Hey bc
If you would see what is inside my shed, you would then know I wouldn't be able to place it on ground and won't want to hang this huge basket, HUGE, only to go under it maybe daily and not get hit by it. LOL I don't have anything for it to 'hide' under, not that I can think of. Guess I'll try and keep it where it is for the winter, sheet it when and if we have freeze/s
and hope for the best. I did notice the leaves go from green to yellow and I just snip them off. It doesn't seem to like cold weather and if memory serves me correctly, most of the leaves do turn yellow then it dies. Wondering if I snip the yellow leaves off when that does happen, I'll just have stems. Will new grow appear from stems once old man winter does his thing and after I protect it when needed?
I'll bet your blackie vines are beautiful. You are lucky they come back each year.
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Old 11-22-2009, 06:34 PM
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As I am reading through all your posts, a question comes to mind.....

Don't plants in pots/containers feel the extreme weather more? In other words, wouldn't this hanging container freeze more readily (and heat up to a greater extreme), being in the pot? Would you be better off placing it in the ground, and then doing as BC describes, covering it with a sheet, etc.?

This is a question that I've always wanted answered, so I am looking forward to your input.

From my experience with the heat, the roots of plants in containers definitely warm up more than those in the ground!
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Old 11-22-2009, 08:44 PM
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Yes, MP I think you are right. The ground would insulate best. Mine are always in the ground since I do not like to water a lot of pots,or protect from heat and freezes. Good thought.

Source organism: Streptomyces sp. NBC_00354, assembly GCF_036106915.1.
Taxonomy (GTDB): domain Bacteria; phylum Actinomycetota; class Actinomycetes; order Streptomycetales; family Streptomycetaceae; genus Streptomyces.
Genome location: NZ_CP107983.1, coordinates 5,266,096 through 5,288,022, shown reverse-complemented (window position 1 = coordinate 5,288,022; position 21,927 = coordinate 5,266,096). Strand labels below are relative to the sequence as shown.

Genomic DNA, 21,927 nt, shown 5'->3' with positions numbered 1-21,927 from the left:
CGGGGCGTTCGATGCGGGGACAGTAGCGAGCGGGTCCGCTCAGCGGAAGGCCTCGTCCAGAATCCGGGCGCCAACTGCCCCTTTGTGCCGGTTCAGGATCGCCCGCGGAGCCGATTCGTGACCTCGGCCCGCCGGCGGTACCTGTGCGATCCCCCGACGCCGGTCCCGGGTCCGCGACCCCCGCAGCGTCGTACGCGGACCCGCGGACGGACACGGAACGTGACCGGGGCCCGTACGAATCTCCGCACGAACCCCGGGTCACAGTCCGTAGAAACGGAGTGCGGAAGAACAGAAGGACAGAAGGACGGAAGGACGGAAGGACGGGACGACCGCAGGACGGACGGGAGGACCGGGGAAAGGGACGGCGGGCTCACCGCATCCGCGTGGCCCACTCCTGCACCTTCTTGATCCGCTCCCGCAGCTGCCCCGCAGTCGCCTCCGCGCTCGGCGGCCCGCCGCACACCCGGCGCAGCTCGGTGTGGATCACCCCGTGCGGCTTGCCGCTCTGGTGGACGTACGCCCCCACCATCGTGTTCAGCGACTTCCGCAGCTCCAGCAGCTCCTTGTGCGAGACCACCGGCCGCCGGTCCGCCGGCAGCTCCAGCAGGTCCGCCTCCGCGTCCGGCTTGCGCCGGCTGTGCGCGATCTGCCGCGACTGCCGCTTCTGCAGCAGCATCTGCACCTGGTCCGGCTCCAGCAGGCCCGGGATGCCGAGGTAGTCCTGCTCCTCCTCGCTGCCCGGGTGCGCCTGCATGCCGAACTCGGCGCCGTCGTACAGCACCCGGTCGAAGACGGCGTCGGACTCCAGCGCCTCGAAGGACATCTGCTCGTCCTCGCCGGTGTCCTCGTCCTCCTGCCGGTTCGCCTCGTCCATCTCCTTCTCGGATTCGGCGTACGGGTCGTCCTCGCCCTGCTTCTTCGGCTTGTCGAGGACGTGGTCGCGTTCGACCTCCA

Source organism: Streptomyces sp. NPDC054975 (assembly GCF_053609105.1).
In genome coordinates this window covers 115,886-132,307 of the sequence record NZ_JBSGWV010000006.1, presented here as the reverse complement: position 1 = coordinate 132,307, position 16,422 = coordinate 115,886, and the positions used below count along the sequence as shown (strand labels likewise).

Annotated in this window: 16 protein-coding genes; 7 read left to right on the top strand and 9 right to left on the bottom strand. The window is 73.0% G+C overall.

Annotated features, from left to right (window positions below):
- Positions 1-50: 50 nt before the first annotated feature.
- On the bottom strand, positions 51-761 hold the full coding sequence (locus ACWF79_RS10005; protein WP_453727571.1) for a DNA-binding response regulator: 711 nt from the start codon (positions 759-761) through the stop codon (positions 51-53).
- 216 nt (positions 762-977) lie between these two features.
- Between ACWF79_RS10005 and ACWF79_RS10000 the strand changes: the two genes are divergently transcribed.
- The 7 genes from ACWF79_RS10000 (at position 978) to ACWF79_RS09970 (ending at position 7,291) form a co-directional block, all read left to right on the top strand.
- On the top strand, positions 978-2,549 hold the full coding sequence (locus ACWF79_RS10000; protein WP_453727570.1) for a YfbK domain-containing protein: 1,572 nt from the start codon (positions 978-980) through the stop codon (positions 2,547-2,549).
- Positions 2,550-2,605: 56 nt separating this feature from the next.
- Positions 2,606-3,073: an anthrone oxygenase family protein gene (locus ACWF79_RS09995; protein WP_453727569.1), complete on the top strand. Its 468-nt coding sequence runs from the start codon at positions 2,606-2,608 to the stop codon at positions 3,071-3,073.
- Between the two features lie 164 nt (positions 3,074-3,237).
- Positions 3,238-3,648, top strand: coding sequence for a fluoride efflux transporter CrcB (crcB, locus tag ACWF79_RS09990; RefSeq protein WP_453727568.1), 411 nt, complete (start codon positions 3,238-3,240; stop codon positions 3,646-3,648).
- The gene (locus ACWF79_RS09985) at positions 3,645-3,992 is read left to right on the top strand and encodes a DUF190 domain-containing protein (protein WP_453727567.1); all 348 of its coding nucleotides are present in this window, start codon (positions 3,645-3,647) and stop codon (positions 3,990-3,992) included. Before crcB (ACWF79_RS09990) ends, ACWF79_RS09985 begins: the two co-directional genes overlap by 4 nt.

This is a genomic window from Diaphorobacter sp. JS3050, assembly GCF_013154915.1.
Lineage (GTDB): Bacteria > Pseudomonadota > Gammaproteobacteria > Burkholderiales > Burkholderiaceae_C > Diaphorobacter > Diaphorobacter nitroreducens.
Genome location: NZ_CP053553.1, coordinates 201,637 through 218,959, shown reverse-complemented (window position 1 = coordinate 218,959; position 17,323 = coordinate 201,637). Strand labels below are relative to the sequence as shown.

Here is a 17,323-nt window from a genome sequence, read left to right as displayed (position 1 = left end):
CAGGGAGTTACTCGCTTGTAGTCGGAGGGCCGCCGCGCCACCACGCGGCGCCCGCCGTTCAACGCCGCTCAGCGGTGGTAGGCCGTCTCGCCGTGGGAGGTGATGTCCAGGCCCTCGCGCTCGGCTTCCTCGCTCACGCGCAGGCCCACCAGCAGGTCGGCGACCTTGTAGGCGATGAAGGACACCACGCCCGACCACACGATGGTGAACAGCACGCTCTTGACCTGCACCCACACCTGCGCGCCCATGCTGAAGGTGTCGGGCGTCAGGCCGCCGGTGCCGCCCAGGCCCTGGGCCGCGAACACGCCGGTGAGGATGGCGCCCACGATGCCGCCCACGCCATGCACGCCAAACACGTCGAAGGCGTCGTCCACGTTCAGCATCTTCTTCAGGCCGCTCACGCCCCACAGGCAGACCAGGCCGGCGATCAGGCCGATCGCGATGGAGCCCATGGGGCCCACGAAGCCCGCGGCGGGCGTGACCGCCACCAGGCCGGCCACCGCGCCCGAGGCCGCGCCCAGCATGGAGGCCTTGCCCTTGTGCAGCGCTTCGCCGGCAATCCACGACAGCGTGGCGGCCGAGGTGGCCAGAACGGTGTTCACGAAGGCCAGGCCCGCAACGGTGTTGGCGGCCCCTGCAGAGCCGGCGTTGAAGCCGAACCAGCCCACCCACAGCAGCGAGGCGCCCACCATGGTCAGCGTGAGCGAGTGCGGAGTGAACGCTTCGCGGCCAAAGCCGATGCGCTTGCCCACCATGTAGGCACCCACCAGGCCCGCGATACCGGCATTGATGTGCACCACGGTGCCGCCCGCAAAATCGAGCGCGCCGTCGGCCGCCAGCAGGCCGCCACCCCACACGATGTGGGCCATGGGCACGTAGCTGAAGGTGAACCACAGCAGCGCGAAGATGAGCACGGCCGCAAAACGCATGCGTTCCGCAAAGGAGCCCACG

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Old 11-22-2009, 09:15 PM
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The fact that plants are in a pot makes a difference but it mostly depends on the point at which the plant is damaged by, in this case, the cold. The ornamental sweet potato vine is hardy down to 15 degrees F. It would really be unusual for the core of the roots in this pot to get that cold. The leaves would be much more vulnerable than the roots I believe.

Do you have a big box (I'd say cardboard but I don't know why a large plastic tub wouldn't work) that you could pull out when the weather is theatening a freeze? The box would need to be big enough to cover the entire plant PLUS space for a heat resistent bowl (like a Pampered Chef or Pyrex) 9x13 lasagna pan or caserole dish. If you could put the heat resistent bowl on the ground beside the pot, put a string of about 25 of the large Christmas Tree lights in the bowl and plug them in and place enough of a lid over the bowl to keep the box from touching the bulbs. Place the box carefully over the entire plant, pot, and bowl of lights. The lights will keep the inside of the box warm enough to protect the plant probably down to 0. I had a larger version of this I devised and used before my greenhouse was finished and it saved my tender plants 3 nights through frost and a light freeze.

Not only did it work for the plants, mother's cat Patches loved sleeping inside (it was open enough in the back he could slip in and out).
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Old 11-23-2009, 02:04 PM
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mp, bc and BFG, thanks for your input, thoughts and ideas!

BFG, hmmm, that is an interesting protection idea you came up with I would have to run an extension cord with the lights to reach where the basket is, and try to find a very large box to cover this basket. It brings to mind my ficus tree that I'v kept warm in the past with holiday lights. I will keep your suggestion in mind. Thanks
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Old 11-24-2009, 05:54 AM
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I love the color and its so pretty~~!!
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Old 12-03-2009, 06:53 PM
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Thanks Penny! It really does add a nice touch to the garden with chartreuse color. Hope I can overwinter it. Will let yall know come spring!